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prfrma

macrumors regular
May 29, 2010
204
0
If what you'll be doing in college needed the extra horse power I don't think that this would be a hard decision. As such there is no objective decision anyone could make without you spelling out every detail of your situation.
 
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Slivortal

macrumors 6502
Jun 14, 2012
399
2
Seems like they were able to reduce power consumption on Haswell by 20 percent. They actually made it run on a lightbulb. Run a quick Google search on it- pretty cool.

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I'm in college, so I'm using it for work-school stuff, but hobby as well. So are you saying that it's worth waiting?

While they were able to run a computer on lightbulbs, that computer didn't have the specs that the RMBP has. So a 20% battery increase sounds about right.

If you're going to benefit significantly from the specs, I'd say the extra year of benefit would far outweigh whatever relatively slight benefits that Haswell will offer next year. But hey, that's just me.
 
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sojha

macrumors newbie
Original poster
Oct 12, 2011
24
0
While they were able to run a computer on lightbulbs, that computer didn't have the specs that the RMBP has. So a 20% battery increase sounds about right.

If you're going to benefit significantly from the specs, I'd say the extra year of benefit would far outweigh whatever relatively slight benefits that Haswell will offer next year. But hey, that's just me.

Sorry- I meant to say they reduced power 20X. They say it allows a MacBook to run for 24 hrs on a single charge.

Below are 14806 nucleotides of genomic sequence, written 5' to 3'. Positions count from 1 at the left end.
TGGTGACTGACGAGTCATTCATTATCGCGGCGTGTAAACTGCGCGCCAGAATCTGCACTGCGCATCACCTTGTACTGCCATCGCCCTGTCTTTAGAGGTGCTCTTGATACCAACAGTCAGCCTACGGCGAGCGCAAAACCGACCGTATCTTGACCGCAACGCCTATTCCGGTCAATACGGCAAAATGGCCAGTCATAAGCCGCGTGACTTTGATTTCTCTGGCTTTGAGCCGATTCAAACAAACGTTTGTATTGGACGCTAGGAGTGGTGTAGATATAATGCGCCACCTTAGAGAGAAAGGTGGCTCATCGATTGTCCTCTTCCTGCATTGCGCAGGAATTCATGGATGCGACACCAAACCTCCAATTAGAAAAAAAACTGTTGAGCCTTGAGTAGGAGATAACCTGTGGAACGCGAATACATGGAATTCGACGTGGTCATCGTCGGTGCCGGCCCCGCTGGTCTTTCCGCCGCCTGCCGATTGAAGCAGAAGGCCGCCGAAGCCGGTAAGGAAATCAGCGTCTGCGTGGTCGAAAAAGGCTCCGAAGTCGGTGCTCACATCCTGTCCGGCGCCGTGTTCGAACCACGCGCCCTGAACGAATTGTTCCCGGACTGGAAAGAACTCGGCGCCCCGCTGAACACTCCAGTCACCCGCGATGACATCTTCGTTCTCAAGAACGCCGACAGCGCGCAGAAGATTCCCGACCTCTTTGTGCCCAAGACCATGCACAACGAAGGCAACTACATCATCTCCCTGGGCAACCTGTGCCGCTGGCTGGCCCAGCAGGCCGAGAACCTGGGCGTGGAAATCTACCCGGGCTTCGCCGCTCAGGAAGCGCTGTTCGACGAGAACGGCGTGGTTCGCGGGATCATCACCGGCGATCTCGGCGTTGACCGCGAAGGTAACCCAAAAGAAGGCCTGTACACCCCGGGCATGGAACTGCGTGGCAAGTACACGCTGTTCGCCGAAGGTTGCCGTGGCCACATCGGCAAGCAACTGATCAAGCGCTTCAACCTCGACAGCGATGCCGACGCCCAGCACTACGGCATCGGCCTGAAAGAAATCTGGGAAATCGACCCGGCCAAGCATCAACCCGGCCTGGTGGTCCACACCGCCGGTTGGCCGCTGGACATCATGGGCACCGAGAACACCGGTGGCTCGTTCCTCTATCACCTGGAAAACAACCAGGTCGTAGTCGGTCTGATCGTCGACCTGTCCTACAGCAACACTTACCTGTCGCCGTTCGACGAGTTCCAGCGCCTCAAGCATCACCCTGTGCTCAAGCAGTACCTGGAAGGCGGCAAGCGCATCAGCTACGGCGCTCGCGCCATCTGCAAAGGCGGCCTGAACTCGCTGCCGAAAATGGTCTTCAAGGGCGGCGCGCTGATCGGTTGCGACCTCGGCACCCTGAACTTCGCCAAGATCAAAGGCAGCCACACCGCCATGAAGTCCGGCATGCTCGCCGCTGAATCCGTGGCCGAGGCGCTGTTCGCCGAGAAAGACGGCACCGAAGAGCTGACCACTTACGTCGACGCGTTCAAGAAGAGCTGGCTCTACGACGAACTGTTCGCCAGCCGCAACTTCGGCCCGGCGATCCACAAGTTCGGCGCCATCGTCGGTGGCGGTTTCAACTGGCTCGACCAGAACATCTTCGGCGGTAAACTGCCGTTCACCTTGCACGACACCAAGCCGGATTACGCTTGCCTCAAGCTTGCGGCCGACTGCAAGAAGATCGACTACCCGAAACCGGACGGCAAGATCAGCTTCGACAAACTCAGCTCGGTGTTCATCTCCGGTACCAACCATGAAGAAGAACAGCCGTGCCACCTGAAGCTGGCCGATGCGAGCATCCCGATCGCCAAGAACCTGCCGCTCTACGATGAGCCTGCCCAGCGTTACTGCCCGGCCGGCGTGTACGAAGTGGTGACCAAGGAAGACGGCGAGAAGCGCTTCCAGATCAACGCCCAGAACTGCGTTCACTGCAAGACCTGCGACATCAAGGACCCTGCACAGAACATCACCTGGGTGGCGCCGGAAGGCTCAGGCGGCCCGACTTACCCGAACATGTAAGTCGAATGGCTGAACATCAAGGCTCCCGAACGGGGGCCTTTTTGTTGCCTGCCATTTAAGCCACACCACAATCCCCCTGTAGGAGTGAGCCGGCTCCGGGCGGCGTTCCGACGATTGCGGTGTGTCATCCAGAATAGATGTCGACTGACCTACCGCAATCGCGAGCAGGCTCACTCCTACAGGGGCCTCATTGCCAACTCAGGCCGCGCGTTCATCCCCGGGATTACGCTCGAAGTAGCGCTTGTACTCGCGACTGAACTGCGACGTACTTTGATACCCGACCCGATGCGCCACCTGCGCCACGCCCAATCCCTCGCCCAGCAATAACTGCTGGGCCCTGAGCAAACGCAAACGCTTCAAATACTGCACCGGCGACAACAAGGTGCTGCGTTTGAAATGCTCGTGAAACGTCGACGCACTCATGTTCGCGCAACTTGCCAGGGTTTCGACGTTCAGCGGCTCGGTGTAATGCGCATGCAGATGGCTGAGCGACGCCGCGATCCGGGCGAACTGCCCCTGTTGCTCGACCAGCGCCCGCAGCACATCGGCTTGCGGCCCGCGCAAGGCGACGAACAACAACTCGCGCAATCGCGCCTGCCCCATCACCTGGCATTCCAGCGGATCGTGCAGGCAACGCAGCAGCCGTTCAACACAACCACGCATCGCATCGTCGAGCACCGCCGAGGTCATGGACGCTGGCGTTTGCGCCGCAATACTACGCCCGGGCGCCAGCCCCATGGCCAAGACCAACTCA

http://techthingdaily.com/tag/haswell/

and
http://www.theverge.com/2011/09/13/intel-announces-haswell-processor-2013-improved-power-efficiency/
 
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yly3

macrumors 6502
Jan 9, 2011
345
4
Can somebody clarify this once and for all ?
Is Haswell going to be a significant tock, at least in "user experience" such and 9-11h battery life on a rMBP and cooler machine ? In my opinion, if you bought the first intel i Core generation in 2010 you were good to go up until 2013's Haswell.

I want to finally catch a tock a do not give a damn untill somethin trully significant comes again. If Haswell (2013) is not the one, I will be getting myself a late 17" 2011 MBP and wait until the proper tock.
On a mid 2007 right now.
 
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Slivortal

macrumors 6502
Jun 14, 2012
399
2
Sorry- I meant to say they reduced power 20X. They say it allows a MacBook to run for 24 hrs on a single charge.

http://techthingdaily.com/tag/haswell/

and
http://www.theverge.com/2011/09/13/intel-announces-haswell-processor-2013-improved-power-efficiency/

The funny thing about projections: Ivy Bridge was supposed to get at least twice the battery efficiency of Sandy Bridge. Meanwhile, the specs on MBAs and legacy MBPs have barely budged. 20%, MAYBE 50% sounds like the maximum realistically, but I still think we're pretty far off from full-day batteries.

I could very well be wrong, but changes in CS and CE are usually incremental. There are big upgrades, like C2D to iX processors (the Nehalem upgrade), but if you believe without reservation that battery lives are going to shoot up 3-4x from one micro arch change, I'm not quite sure I follow.


Can somebody clarify this once and for all ?
Is Haswell going to be a significant tock, at least in "user experience" such and 9-11h battery life on a rMBP and cooler machine ? In my opinion, if you bought the first intel i Core generation in 2010 you were good to go up until 2013's Haswell.

I want to finally catch a tock a do not give a damn untill somethin trully significant comes again. If Haswell (2013) is not the one, I will be getting myself a late 17" 2011 MBP and wait until the proper tock.
On a mid 2007 right now.

NO ONE KNOWS FOR SURE ANYTHING AT ALL ABOUT HASWELL. IT COULD COME OUT IN THREE MONTHS OR FIVE YEARS. WE COULD GET YEARS OF BATTERY LIFE ON A SINGLE CHARGE OR NO UPGRADE WHATSOEVER.

It could even be endothermic, and cool off the surrounding area.

All we have is speculation, and you've pretty much seen it all here.